Magazine article Marketing

B2B Brands Show Their Strength

Magazine article Marketing

B2B Brands Show Their Strength

Article excerpt

A new book reveals that great brands are not just the preserve of the consumer sector.

When we think of great brands, names like Levi's, Coca-Cola and Nike spring to mind. Built on emotion, heritage and years of advertising, these brands are part of the social fabric.

However, as any failed dotcom entrepreneur will tell you, business to-consumer is no longer the sunniest side of the street. Business-to-business (B2B) is attracting more attention than ever before and, as the profile of the sectorrises, so too does the prominence of a new generation of business superbrands.

These are the subject of a new book, published by the Superbrands organisation. An insight into over 50 of the world's best known names in B2B, Business Superbrands shows that the consumer sector does not have a monopoly on great brands, nor on the marketing skills that are required to build them, There are revealing examples of how some of these B2B giants came into being -- stories which make some consumer brands look flimsy by comparison.

Brand showmanship

Take JCB as an example. You wouldn't expect a company that makes mechanical diggers to be experts in the finer points of branding, but JCB's marketing has been as consistently brilliant as its famous yellow machines. The exploits of Joseph C Bamford, the company's founder, are legendary. He invested in a JCB -branded fleet of aircraft, in which he would go and collect prospective buyers from overseas, put them on a champagne-fuelled flight to his factory, show them his diggers, and then fly them home again. The company still operates the fleet--a strategy which has helped it win 15 Queen's Awards for Export Achievement.

This culture of eccentric showmanship is also behind the JCB Circus. For 35 years, ballet-like routines performed by synchronised JCB diggers have entertained the crowds, but also shown what the machines can do.

The company's flair for publicity even saw it build a dragster version of a digger -- capable of 100 mph. It made the front page of Autocar.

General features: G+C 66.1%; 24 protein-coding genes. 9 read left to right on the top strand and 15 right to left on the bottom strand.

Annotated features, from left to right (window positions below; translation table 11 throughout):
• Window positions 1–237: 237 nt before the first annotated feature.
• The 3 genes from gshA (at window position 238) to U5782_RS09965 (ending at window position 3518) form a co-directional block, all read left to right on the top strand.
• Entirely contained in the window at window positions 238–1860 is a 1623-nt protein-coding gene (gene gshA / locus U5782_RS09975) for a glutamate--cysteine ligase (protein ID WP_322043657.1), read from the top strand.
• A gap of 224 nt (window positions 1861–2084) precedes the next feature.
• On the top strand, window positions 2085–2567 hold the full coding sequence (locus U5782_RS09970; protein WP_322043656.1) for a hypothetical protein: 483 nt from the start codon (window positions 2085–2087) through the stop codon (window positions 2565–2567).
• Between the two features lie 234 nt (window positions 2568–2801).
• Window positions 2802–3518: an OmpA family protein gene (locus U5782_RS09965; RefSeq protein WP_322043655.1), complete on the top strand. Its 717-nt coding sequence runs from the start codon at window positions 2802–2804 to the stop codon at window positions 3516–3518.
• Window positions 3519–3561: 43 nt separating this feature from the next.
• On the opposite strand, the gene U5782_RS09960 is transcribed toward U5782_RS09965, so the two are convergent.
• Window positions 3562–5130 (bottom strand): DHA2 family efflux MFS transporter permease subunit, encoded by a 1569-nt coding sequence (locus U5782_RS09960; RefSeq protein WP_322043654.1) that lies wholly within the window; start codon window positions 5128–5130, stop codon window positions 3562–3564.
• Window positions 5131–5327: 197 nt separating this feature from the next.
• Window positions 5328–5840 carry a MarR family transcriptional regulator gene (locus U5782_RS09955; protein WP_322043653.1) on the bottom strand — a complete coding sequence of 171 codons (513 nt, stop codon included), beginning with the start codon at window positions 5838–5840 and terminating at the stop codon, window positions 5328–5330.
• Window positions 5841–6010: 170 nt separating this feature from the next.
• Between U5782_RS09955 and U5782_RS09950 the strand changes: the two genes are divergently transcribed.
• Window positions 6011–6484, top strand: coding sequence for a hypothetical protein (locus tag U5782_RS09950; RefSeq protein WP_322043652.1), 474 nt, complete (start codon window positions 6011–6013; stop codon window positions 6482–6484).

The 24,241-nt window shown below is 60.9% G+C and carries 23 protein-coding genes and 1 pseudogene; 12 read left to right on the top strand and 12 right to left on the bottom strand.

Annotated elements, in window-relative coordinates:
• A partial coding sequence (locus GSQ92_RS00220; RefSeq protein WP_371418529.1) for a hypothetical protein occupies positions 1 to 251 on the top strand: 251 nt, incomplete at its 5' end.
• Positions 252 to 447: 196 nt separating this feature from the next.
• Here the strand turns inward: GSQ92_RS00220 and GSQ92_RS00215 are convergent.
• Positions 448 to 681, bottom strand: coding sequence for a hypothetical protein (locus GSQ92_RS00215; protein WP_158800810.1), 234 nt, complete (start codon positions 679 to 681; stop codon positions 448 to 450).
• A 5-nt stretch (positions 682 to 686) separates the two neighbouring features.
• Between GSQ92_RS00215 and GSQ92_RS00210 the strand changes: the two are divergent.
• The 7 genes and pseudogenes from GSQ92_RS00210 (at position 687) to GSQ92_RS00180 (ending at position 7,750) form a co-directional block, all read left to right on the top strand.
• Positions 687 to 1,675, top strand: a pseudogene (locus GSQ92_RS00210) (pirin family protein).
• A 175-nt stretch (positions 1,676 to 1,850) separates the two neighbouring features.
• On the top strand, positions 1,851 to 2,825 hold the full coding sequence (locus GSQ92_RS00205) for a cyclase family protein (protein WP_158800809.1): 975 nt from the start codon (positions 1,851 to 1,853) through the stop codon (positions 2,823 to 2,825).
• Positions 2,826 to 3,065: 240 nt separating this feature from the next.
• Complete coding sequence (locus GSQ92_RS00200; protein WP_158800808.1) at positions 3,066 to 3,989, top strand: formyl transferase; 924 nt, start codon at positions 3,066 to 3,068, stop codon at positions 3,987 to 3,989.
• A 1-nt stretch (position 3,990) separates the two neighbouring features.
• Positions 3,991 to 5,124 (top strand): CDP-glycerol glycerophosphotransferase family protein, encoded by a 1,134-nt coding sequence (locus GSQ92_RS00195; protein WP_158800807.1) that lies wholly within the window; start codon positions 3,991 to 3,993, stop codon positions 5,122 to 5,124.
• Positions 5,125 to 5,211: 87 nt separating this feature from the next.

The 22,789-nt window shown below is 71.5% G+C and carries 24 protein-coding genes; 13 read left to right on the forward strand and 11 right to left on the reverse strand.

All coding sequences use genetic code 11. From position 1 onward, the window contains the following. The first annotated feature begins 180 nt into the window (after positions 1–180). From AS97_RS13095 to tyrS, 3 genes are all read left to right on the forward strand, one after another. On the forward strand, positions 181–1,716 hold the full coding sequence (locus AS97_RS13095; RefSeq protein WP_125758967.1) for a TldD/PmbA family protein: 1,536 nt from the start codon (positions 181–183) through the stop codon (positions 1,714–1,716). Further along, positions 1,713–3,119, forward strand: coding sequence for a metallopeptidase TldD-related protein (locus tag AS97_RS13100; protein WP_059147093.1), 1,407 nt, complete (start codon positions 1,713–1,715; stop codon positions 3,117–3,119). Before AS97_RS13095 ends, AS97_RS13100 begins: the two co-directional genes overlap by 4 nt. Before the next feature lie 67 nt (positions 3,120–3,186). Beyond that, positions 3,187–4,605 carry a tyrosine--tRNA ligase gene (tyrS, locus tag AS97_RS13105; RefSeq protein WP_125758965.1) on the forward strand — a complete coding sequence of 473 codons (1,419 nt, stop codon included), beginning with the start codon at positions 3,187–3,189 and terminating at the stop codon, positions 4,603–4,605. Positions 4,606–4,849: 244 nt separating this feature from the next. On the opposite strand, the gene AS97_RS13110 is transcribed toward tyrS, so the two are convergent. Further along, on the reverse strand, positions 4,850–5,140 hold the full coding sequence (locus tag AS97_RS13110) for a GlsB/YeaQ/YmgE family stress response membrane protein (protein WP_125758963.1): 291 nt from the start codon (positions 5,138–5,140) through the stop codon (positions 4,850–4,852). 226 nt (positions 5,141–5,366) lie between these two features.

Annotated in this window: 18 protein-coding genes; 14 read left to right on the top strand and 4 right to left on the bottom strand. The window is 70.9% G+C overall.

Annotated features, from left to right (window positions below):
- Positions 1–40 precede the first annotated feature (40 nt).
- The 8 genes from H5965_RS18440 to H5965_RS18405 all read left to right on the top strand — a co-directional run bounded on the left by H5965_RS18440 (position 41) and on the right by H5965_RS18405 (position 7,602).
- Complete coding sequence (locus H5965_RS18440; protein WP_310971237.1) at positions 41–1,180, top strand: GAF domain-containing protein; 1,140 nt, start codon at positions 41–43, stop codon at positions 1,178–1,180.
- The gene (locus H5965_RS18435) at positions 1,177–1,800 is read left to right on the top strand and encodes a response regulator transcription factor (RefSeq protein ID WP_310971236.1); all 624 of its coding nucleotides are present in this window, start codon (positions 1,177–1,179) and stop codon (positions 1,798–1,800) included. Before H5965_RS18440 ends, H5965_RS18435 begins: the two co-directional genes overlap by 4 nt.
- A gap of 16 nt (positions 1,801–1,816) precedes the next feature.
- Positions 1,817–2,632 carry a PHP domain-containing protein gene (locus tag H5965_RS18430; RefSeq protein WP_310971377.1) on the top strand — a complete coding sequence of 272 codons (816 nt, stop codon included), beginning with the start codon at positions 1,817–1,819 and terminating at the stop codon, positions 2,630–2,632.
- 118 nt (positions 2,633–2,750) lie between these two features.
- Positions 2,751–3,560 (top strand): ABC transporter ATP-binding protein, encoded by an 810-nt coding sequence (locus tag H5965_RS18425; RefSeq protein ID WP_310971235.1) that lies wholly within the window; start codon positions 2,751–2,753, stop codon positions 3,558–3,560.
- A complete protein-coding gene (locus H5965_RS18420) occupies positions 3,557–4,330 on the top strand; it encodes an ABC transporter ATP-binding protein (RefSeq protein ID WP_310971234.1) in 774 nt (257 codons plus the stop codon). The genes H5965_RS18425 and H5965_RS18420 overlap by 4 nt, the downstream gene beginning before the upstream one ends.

JCB's skill in attracting publicity also comes from its attention to detail. When Bamford launched JCB's famous backhoe digger in the early 1960s, he designed the driver's cab to accommodate a kettle for making tea.

Making this a key selling point, Bamford personally delivered JCB kettles to the first 100 owners of the new machine, arriving for the ceremony in his Rolls Royce (number plate JCB 1).

When it comes to heritage, some business superbrands are untouchable. Some of the most important inventions in history were made by Siemens, including the discovery of the dynamo-electric principle in 1866. This gave us electric motors and the power generation industry.

Siemens also invented the first electric street lighting -- in Surrey of all places. In 1873 it laid the first undersea cable linking Britain and the US, spawning a new age of communication.

This incredible heritage of innovation has left Siemens with over 100,000 patents and 24,000 inventions to its name. Today, it patents 28 new inventions every day.

Revolutionary simplicity

Some of the greatest B2B brands derive their power from their simplicity. The humble Post-it Note is a classic case. In 1999 Fortune Magazine ranked Post-it Notes alongside the paper clip, the photocopier and the faxmachine in a 'Products of the Century' league, honouring brands which have helped revolutionise the workplace. …

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